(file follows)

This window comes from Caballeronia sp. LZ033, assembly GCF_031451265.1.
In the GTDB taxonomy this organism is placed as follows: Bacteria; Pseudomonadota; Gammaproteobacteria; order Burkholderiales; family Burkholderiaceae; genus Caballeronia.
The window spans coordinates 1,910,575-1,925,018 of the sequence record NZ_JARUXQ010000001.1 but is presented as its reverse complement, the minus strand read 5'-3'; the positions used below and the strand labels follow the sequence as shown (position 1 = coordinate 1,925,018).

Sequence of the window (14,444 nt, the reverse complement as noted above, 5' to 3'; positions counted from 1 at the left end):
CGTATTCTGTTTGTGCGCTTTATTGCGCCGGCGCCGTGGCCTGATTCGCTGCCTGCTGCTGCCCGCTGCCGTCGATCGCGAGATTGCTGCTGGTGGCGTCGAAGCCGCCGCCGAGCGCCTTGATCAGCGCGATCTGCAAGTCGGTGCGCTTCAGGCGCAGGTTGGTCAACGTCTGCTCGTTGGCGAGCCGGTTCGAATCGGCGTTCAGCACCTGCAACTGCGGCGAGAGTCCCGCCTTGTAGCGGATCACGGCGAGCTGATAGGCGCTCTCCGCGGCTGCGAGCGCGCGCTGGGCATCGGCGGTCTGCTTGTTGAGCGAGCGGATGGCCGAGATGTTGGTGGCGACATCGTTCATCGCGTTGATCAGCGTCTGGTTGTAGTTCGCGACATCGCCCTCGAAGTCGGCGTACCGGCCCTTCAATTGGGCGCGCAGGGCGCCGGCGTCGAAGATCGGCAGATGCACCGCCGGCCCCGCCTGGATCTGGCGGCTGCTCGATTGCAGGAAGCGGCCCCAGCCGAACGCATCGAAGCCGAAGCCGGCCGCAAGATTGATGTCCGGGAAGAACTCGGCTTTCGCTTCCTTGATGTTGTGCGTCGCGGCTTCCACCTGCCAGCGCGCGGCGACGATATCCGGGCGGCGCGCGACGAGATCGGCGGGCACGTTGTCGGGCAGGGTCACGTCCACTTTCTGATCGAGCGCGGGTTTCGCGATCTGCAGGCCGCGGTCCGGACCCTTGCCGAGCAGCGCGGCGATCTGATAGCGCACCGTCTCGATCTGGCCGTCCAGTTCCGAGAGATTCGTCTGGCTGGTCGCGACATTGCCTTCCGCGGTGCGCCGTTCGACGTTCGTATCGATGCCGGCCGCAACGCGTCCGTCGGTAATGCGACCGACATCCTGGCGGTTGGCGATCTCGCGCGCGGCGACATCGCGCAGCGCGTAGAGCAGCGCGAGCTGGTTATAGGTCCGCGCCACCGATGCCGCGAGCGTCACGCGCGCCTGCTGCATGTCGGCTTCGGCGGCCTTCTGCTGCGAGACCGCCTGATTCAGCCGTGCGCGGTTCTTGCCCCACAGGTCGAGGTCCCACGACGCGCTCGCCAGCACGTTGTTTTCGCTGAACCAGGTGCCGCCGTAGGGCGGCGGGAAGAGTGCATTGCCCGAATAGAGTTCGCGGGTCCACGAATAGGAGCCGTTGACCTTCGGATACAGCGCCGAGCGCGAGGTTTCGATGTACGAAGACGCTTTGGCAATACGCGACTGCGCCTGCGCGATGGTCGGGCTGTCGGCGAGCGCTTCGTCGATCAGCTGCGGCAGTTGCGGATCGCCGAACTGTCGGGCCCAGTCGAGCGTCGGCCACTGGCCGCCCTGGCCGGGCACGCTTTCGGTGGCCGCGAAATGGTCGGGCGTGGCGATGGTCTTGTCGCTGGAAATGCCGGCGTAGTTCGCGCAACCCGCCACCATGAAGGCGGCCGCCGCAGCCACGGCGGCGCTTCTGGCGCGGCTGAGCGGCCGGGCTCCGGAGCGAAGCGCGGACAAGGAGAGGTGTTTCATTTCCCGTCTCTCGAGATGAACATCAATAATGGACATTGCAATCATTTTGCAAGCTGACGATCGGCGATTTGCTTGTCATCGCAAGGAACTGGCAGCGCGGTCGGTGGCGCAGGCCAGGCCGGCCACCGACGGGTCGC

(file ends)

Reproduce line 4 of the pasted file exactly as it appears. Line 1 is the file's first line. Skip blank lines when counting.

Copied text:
Sequence of the window (14,444 nt, the reverse complement as noted above, 5' to 3'; positions counted from 1 at the left end):